Very soon animals will start migrating to the big dams in search of water and this behaviour will make it easier for us to predict their movements. As grass plants become drier – Buffalo, Waterbuck, Wildebeest and Zebra will need to drink a lot of water a day and migratory routes will be re-established and used effectively. The temporal migratory game paths are then used by other game species. Larger predators like lions and leopard, will be ambushing many of these animals en-route, therefore predator/prey relationship will also be significantly increased. As a result, winter becomes the best season to spot and watch wildlife. We spot animals in winter more than we are able to in summer.
Most antelope species and other grass eaters will be weaker due to low energy resource, making it easier for the big cats to catch them. Lions will also start to hunt from waterholes, where most of the animals will likely go to drink. There will be a lot of interactions out there that are always thrilling and entertaining to watch!
During the drier season, we are also able to track animals easier as it seldom rains. With the dusty grounds and soft sand on road surfaces it makes it easier for us to see animal tracks. As guides and trackers we take great pleasure in tracking smaller game such as millipedes, scorpions, mice, and other elusive specimens we don’t often get to see.
Night drives are interesting in winter as we are able to see smaller animals under a spotlight. The likes of Bushbabies, Owls, Genets, African Wild Cats and White-tailed Mongoose are more prominent.
The best part of winter is that the night sky is crystal clear; we can see the Milky Way galaxy, filled with its famous constellations with a naked eye.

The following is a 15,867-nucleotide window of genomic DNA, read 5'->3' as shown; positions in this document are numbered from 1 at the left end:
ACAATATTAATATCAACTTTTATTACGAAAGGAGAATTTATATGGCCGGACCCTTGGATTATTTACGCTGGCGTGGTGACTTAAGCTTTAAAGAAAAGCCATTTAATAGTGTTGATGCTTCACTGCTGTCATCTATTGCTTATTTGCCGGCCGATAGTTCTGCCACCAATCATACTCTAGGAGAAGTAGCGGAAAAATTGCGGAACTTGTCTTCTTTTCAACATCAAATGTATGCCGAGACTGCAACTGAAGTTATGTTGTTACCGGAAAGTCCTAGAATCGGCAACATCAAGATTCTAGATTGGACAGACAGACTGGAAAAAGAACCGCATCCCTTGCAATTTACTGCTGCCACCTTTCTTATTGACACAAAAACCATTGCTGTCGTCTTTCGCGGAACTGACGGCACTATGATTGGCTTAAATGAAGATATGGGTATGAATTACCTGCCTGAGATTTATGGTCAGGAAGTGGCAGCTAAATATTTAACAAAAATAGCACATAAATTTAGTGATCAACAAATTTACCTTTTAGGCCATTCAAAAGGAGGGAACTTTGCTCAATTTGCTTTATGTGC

Our Southern cross constellation is so clear, umbrellaed by Centaurus, followed by Lupus, Scorpio and even Sagittarius still aiming his arrow at the Antares… its pretty beautiful!
Orion is slowing setting on the western horizon, with his big dog (Canis Major) running down after him. Taurus has been grazing behind the Northern Drakensberg mountains that we see in the distance from Cheetah Plains, with Gemini, Cancer and Leo still roaming on the north-western sky. The star Sirius and Achenar have been predominantly shining brightest on the South-western horizon. The Coal Sac on the Southern Cross is clearly visible on the dark nights, with other famous clusters and galaxies well presented all over the sky. These beautiful celestial bodies make our night game drives amazing!!
Our winter season is generally much colder as the sunlight intensity drops, so the dress code will also change for your safari experience. We have started using our heated seats, a feature installed on our game viewing vehicles and hot water-bottles and blankets, keeping it warm and comfortable throughout the morning and when there is a dip in the temperature at night.
The days are generally cooler and we are able to do more activities like walking safaris in-between drives
That’s all from Cheetah Plains this season. See you all soon in Spring.
Sipps Maswangani – Head Guide